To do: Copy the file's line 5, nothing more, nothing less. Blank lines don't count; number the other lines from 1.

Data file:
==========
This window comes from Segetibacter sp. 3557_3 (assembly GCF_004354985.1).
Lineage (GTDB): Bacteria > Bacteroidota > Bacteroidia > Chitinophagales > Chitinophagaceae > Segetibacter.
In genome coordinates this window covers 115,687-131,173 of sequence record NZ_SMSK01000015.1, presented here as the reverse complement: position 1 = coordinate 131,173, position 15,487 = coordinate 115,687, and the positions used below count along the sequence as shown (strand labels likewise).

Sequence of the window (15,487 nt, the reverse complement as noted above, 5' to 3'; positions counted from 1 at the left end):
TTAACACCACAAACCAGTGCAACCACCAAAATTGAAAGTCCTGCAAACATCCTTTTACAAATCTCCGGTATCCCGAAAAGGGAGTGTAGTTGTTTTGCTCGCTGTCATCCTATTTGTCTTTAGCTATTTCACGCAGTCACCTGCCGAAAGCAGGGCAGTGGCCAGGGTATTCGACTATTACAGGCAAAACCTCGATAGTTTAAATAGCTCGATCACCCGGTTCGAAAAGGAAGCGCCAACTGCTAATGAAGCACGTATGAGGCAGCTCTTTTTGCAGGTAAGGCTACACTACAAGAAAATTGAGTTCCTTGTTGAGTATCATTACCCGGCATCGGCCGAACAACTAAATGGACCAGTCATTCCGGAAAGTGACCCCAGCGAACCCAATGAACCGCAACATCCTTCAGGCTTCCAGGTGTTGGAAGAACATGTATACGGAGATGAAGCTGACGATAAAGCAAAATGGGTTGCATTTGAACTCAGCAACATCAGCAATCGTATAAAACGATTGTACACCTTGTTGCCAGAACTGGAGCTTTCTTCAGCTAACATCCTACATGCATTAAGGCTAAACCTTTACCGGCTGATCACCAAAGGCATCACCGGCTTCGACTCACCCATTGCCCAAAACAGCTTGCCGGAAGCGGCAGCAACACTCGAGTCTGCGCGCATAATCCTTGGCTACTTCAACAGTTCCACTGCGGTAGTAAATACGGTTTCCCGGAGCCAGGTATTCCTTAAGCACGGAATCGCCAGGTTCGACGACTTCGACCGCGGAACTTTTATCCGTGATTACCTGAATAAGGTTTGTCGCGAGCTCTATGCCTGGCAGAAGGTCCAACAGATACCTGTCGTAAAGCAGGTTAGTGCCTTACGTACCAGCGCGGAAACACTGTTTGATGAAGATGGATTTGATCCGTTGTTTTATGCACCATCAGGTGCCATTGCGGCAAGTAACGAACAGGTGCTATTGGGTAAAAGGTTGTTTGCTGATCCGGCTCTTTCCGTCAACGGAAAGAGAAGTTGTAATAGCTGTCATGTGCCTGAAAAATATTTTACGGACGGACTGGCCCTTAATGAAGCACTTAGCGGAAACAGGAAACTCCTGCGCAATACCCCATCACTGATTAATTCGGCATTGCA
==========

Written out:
TTAACACCACAAACCAGTGCAACCACCAAAATTGAAAGTCCTGCAAACATCCTTTTACAAATCTCCGGTATCCCGAAAAGGGAGTGTAGTTGTTTTGCTCGCTGTCATCCTATTTGTCTTTAGCTATTTCACGCAGTCACCTGCCGAAAGCAGGGCAGTGGCCAGGGTATTCGACTATTACAGGCAAAACCTCGATAGTTTAAATAGCTCGATCACCCGGTTCGAAAAGGAAGCGCCAACTGCTAATGAAGCACGTATGAGGCAGCTCTTTTTGCAGGTAAGGCTACACTACAAGAAAATTGAGTTCCTTGTTGAGTATCATTACCCGGCATCGGCCGAACAACTAAATGGACCAGTCATTCCGGAAAGTGACCCCAGCGAACCCAATGAACCGCAACATCCTTCAGGCTTCCAGGTGTTGGAAGAACATGTATACGGAGATGAAGCTGACGATAAAGCAAAATGGGTTGCATTTGAACTCAGCAACATCAGCAATCGTATAAAACGATTGTACACCTTGTTGCCAGAACTGGAGCTTTCTTCAGCTAACATCCTACATGCATTAAGGCTAAACCTTTACCGGCTGATCACCAAAGGCATCACCGGCTTCGACTCACCCATTGCCCAAAACAGCTTGCCGGAAGCGGCAGCAACACTCGAGTCTGCGCGCATAATCCTTGGCTACTTCAACAGTTCCACTGCGGTAGTAAATACGGTTTCCCGGAGCCAGGTATTCCTTAAGCACGGAATCGCCAGGTTCGACGACTTCGACCGCGGAACTTTTATCCGTGATTACCTGAATAAGGTTTGTCGCGAGCTCTATGCCTGGCAGAAGGTCCAACAGATACCTGTCGTAAAGCAGGTTAGTGCCTTACGTACCAGCGCGGAAACACTGTTTGATGAAGATGGATTTGATCCGTTGTTTTATGCACCATCAGGTGCCATTGCGGCAAGTAACGAACAGGTGCTATTGGGTAAAAGGTTGTTTGCTGATCCGGCTCTTTCCGTCAACGGAAAGAGAAGTTGTAATAGCTGTCATGTGCCTGAAAAATATTTTACGGACGGACTGGCCCTTAATGAAGCACTTAGCGGAAACAGGAAACTCCTGCGCAATACCCCATCACTGATTAATTCGGCATTGCA